We got to the start of the cliff and proceeded to climb up it as quickly as possible. My hands burned from the sharp edges and slicing barnacles but I pushed the pain out of my head and kept going. I eyed the rope at the top when I could, just to make sure it was still there, and understood what Dex’s plan was. We were going to slide down the rope and onto the boat. It was ridiculous but our only choice.

We were almost at the top, only a few more feet of scraggly ground and crusty boulders to go, when Dex stopped in his tracks. I pulled up beside him and followed his gaze.

Mary was standing at the arbutus tree, her dress blowing billowing out to the side of her like a black cape. She was as grotesque as the last time I saw her. The rat was gone from her face, but her eye was still missing and all her fingers were still gone except for the thumbs and ring fingers. In her disfigured hands she held the hunting knife in her hand, waving it front of the rope, taunting us with it.

“Mary,” I yelled at her, raising my hands in surrender. “Please don’t do this, Mary. You need to let us go. We don’t belong here.”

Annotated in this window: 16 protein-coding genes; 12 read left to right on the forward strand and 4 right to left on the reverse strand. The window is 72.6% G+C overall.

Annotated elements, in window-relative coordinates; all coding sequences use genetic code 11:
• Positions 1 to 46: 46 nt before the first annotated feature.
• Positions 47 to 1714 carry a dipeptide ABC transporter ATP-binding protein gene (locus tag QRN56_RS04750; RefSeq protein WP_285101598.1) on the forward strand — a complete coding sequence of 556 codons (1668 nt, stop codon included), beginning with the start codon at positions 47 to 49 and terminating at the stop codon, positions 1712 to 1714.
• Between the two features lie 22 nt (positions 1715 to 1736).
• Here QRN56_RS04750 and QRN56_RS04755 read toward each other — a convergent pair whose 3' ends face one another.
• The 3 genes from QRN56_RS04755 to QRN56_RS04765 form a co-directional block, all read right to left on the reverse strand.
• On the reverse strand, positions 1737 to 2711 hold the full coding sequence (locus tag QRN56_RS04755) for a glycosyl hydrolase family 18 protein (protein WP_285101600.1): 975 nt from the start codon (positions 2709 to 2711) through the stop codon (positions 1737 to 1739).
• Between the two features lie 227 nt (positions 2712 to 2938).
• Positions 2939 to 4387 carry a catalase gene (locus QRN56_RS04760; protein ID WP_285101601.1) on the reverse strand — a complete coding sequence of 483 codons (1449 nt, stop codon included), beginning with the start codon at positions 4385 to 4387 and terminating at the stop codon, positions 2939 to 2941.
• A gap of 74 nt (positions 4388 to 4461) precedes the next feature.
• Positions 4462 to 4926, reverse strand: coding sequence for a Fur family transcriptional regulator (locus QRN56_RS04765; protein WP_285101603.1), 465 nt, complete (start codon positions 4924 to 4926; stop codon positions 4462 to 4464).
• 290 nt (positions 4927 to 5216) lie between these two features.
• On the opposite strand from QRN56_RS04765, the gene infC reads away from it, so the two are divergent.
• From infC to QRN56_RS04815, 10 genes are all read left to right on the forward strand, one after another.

“I didn’t belong here either,” she said. Her voice sounded distant, robotic even, and buzzing with a metallic edge. “They want you to stay. Stay here or in the black and white world. You’ve seen it before. They’ll take you there.”

She nodded at the distance behind us. Dex and I turned and looked. The lepers were climbing up the cliff like reverse lemmings, with John marching behind them all, a mad herder.

We didn’t have much time before they were upon us. I looked back at Mary. She had taken a step closer to the rope and was wiping the blade up and down the yellow length of it with a scaling sound. “I want you to stay too. We are both the same, you and I. We have no one else but ourselves.”

“That’s not true,” Dex said angrily. “She has me. You’re the one who has nothing.”

“Not anymore!” she cried out and raised the knife. She brought it down with the first hack, the rope frayed, twirled, began to split.

Dex screamed. I had seconds to act. I remembered he had put the flare gun into his bag earlier. I could only hope it was still there, that she hadn’t taken it along with the knife.

I reached into his open backpack, reached around wildly until my fingers found the shape. I grabbed the flare gun from out of it.